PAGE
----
Sally Miller survived the great Johnstown Flood as a 75 year old grandmother (and made the rescue wagon wait while she went back for her sunbonnet)!
Sally was born Sarah Nealy in Pennsylvania, and family legend says her father was an Irish soldier who served in the Revolutionary War. We're still working on learning more about her lineage. Her mother Mary was deranged for the last 17 years of her life, and Sally's son mentioned that Samuel's military discharge papers were accidentally torn to bits by his mother's mischievious older sister.
Sally married Philip Miller, a widowed innkeeper eight years her senior, when she was nearly 23 years old. Philip already had four children, and then he and Sally had seven more together, the oldest of whom is our ancestor Margaret Mendell.
|the Ligonier PA inn where the Millers lived|
Philip died in 1862, so Sally remained a widow for over forty years. She was a small quiet woman who liked to read and enjoyed the newspaper. After her children were grown, she went to live with her youngest son Forward Sargent (Faud)'s family in Johnstown, Pennsylvania.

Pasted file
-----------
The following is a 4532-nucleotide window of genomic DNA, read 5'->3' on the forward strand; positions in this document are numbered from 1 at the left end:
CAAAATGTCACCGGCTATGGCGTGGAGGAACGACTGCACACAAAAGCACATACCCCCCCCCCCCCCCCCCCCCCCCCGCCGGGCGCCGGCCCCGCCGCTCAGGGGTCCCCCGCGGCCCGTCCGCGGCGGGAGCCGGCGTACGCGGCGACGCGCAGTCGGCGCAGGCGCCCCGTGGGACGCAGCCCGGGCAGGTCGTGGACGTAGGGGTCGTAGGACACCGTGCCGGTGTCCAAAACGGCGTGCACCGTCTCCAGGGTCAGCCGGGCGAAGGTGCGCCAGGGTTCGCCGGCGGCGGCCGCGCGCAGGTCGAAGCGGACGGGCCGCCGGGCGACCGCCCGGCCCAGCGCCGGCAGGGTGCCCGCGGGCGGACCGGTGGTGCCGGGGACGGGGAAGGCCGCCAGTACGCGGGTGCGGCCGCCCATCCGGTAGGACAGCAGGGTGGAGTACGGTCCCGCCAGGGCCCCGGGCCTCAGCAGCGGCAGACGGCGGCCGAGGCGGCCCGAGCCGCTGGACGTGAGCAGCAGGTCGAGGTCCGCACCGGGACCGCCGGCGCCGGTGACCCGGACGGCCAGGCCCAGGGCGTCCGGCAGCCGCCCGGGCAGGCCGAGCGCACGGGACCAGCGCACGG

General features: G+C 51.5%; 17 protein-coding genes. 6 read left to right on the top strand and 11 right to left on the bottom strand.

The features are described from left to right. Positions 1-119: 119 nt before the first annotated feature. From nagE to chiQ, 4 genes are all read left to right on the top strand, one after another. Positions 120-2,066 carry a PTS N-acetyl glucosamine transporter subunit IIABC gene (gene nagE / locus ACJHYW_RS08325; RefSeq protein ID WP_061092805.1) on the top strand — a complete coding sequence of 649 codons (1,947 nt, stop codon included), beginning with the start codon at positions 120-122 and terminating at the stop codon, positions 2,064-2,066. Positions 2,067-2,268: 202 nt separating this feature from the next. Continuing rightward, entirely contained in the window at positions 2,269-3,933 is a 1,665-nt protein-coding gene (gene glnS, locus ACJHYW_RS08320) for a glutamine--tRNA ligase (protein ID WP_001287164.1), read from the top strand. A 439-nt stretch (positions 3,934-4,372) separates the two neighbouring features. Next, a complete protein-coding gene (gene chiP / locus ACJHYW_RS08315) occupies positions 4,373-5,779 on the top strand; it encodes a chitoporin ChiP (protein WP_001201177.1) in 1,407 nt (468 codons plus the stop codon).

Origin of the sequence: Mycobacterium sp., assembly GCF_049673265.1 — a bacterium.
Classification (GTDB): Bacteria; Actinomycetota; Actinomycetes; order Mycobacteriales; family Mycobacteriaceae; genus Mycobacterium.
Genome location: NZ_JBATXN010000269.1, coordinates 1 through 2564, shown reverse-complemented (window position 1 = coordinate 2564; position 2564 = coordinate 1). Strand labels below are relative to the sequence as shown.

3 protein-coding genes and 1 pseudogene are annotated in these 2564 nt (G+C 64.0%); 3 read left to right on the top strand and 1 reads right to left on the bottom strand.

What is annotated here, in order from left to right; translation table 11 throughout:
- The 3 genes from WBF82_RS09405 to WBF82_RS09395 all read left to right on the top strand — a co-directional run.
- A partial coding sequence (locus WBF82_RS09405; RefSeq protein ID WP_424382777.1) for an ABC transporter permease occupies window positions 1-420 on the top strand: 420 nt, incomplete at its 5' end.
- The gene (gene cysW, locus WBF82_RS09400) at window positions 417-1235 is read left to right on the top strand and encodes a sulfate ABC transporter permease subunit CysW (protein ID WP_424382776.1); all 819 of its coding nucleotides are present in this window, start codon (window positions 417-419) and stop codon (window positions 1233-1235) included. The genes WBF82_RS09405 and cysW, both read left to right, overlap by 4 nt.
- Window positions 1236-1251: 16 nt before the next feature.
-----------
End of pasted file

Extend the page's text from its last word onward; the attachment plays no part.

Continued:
Sarah was 75 at the time of the great flood there on May 31, 1889. Johnstown was situated in a valley below the poorly maintained South Fork Dam, and was devastated as the dam broke on a rainy Friday and twenty million tons of debris and water crashed down in a wall of water 60 feet high. Thousands were killed. Sarah and her two grandsons Lloyd and Paul had to climb out of an upstairs window, wading through knee-deep water, to reach the rescue wagon. Then she remembered her sunbonnet, and made the wagon wait while she went back to get it. Faud and his wife Emma remained in the house, and punched a hole in the ceiling and roof with a bed slat. They climbed on the roof and stayed there all night until their home floated against an old stone church that had withstood the current. They climbed onto the church's roof and stayed there until rescued. Sadly, all of Sally's family records were lost in this flood.
|this chair survived the flood and was later recovered from the Miller home--|
it was refinished in the 1940s and is currently
in the possession of Forward's grandson
Don Miller in Orlando, Florida
I would give her a great waterproof poncho!